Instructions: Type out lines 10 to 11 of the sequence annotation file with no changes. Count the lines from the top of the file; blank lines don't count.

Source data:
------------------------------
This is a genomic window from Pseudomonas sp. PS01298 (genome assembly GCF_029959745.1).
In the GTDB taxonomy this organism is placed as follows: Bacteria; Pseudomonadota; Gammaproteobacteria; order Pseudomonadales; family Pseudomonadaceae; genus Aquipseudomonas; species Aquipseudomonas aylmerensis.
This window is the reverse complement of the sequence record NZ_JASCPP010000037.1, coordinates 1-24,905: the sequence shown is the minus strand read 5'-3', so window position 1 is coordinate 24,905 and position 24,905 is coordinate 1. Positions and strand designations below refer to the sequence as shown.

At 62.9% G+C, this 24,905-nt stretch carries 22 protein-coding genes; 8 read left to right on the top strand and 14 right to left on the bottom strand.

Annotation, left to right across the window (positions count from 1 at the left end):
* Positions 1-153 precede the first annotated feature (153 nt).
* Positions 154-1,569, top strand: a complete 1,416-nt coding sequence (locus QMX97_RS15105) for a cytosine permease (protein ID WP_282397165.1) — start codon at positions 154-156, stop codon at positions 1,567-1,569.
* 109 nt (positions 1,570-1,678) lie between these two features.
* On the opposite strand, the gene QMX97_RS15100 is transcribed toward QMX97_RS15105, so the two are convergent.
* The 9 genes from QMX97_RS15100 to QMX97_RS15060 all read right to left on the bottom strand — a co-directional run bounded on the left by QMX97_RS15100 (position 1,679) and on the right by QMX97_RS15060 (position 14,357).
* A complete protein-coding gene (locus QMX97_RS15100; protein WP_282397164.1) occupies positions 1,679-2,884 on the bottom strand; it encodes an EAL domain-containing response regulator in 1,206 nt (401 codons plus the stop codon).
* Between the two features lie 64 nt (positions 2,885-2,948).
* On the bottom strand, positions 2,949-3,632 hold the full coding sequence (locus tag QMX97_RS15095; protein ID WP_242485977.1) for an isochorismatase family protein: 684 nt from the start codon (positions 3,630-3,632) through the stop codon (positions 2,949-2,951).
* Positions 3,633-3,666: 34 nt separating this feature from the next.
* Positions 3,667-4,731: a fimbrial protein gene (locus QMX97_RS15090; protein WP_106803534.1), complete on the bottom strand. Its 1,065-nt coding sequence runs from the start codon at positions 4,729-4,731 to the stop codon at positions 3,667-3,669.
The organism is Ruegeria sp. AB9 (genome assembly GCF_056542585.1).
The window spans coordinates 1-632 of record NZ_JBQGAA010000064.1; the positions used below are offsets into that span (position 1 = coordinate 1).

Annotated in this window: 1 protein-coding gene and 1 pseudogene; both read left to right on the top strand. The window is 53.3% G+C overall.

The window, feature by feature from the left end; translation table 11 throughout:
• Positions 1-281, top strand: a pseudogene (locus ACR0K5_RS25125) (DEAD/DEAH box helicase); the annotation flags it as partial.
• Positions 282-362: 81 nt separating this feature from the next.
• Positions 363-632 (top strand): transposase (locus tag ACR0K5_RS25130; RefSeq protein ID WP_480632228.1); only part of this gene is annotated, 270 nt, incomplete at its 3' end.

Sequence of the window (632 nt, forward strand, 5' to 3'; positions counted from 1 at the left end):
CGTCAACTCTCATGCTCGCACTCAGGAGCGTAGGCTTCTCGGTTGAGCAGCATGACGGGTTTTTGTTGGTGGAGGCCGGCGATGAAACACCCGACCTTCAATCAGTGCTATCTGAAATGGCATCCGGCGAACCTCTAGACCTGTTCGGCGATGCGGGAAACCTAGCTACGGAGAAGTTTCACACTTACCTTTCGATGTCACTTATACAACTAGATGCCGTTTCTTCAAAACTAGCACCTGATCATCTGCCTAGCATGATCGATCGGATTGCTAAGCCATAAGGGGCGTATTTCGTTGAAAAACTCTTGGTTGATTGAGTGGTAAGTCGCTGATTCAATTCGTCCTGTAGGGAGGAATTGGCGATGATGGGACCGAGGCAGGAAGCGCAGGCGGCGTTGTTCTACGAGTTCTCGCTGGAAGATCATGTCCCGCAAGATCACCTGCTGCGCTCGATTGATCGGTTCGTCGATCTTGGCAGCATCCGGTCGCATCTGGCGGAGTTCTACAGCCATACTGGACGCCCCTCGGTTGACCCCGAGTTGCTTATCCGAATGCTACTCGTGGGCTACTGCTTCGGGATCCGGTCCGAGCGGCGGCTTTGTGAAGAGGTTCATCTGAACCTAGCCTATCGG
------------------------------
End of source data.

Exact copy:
* The 9 genes from QMX97_RS15100 to QMX97_RS15060 all read right to left on the bottom strand — a co-directional run bounded on the left by QMX97_RS15100 (position 1,679) and on the right by QMX97_RS15060 (position 14,357).
* A complete protein-coding gene (locus QMX97_RS15100; protein WP_282397164.1) occupies positions 1,679-2,884 on the bottom strand; it encodes an EAL domain-containing response regulator in 1,206 nt (401 codons plus the stop codon).